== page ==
recovery. The log and all surgical records shall be provided to investigators
of the Department of Health upon request and must be maintained for six (6)
years from the last patient contact.
(d) In any liposuction procedure, the surgeon
is responsible for determining the appropriate amount of supernatant fat to be
removed from a particular patient. A maximum of 4000cc supernatant fat may be
removed by liposuction in the office setting. A maximum of 50mg/kg of Lidocaine
can be injected for tumescent liposuction in the office setting.
Liposuction may be performed in
combination with another separate surgical procedure during a single Level II
or Level III operation, only in the following circumstances:
1. When combined with abdominoplasty,
liposuction may not exceed 1000cc of supernatant fat,
2. When liposuction is associated and
directly related to another procedure, the liposuction may not exceed 1000 cc
of supernatant fat,
liposuction in excess of 1000cc supernatant fat may not be performed in a
remote location from any other procedure.
(f) Standard of Care for Gluteal Fat
Grafting. When performing gluteal fat grafting procedures, fat may only be
injected into the subcutaneous space and must never cross the gluteal fascia.
Intramuscular or submuscular fat injections are prohibited.
(g) For elective cosmetic and plastic surgery
procedures performed in a physician's office, the maximum planned duration of
all surgical procedures combined must not exceed 8 hours. Except for elective
cosmetic and plastic surgery, the surgeon shall not keep patients past midnight
in a physician's office. For elective cosmetic and plastic surgical procedures,
the patient must be discharged within 24 hours of presenting to the office for
surgery; an overnight stay is permitted in the office provided the total time
the patient is at the office does not exceed 23 hours and 59 minutes including
the surgery time. An overnight stay in a physician's office for elective
cosmetic and plastic surgery shall be strictly limited to the physician's
office. If the patient has not recovered sufficiently to be safely discharged
within the timeframes set forth, the patient must be transferred to a hospital
for continued post-operative care.
The Board of Medicine adopts the
"Standards of the American Society of Anesthesiologists for Basic Anesthetic
Monitoring," approved by House Delegates on October 21, 1986, and last amended
on October 20, 2010, as the standards for anesthetic monitoring by any
qualified anesthesia provider.
standards apply to general anesthetics, regional anesthetics, and monitored
anesthesia care (Level II and III as defined by this rule) although, in
emergency circumstances, appropriate life support measures take precedence.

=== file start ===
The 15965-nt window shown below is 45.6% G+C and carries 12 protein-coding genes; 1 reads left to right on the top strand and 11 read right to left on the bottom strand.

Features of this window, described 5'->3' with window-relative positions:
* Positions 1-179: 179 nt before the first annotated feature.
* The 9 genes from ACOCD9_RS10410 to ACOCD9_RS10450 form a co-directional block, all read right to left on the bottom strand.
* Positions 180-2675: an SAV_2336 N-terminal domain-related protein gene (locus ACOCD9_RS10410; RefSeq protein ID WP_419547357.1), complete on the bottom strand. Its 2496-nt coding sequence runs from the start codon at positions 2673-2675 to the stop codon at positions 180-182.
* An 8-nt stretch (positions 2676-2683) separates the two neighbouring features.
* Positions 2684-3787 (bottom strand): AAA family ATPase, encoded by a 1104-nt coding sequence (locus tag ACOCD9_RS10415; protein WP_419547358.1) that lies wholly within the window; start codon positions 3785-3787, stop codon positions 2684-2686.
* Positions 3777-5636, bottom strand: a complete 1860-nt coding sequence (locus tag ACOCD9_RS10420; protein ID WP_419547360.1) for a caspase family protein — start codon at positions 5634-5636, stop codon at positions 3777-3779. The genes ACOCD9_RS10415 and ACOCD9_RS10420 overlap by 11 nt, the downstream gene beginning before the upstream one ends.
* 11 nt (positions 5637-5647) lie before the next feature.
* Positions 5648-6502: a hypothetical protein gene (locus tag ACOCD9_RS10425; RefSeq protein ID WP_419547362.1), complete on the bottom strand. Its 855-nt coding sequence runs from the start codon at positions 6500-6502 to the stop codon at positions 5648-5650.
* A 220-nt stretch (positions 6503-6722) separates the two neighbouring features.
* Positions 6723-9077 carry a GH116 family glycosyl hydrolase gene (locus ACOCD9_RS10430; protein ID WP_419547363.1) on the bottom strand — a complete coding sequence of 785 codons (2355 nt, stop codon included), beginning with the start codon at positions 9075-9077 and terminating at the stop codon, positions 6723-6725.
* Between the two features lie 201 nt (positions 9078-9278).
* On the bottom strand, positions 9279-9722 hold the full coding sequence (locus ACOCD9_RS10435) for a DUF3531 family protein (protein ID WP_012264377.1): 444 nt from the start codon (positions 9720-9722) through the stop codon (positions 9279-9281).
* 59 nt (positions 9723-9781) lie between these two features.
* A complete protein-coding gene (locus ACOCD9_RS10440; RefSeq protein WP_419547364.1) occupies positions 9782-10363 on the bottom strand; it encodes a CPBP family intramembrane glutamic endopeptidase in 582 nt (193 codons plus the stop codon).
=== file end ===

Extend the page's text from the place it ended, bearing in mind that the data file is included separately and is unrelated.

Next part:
These standards may be exceeded at any time based on the judgment of the
responsible supervising physician or anesthesiologist. They are intended to
encourage quality patient care, but observing them cannot guarantee any
specific patient outcome. They are subject to revision from time to time, as
warranted by the evolution of technology and practice. This set of standards
addresses only the issue of basic anesthesia monitoring, which is one component
of anesthesia care.
2. In certain
rare or unusual circumstances some of these methods of monitoring may be
clinically impractical, and appropriate use of the described monitoring methods
may fail to detect untoward clinical developments. Brief interruptions of
continual monitoring may be unavoidable. For purpose of this rule, "continual"
is defined as "repeated regularly and frequently in steady rapid succession"
whereas "continuous" means "prolonged without any interruption at any
circumstances, the responsible supervising physician or anesthesiologist may
waive the requirements marked with an asterisk (*); it is recommended that when
this is done, it should be so stated (including the reasons) in a note in the
patient's medical record. These standards are not intended for the application
to the care of the obstetrical patient in labor or in the conduct of pain
(I) Qualified anesthesia personnel shall be
present in the room throughout the conduct of all general anesthetics, regional
anesthetics and monitored anesthesia care.
(II) Objective. Because of the rapid changes
in patient status during anesthesia, qualified anesthesia personnel shall be
continuously present to monitor the patient and provide anesthesia care. In the
event there is a direct known hazard, e.g., radiation, to the anesthesia
personnel which might require intermittent remote observation of the patient,
some provision for monitoring the patient must be made. In the event that an
emergency requires the temporary absence of the person primarily responsible
for the anesthetic, the best judgment of the supervising physician or
anesthesiologist will be exercised in comparing the emergency with the
anesthetized patient's condition and in the selection of the person left
responsible for the anesthetic during the temporary absence.
(I) During all anesthetics, the patient's
oxygenation, ventilation, circulation and temperature shall be continually
(A) Objective. To ensure adequate oxygen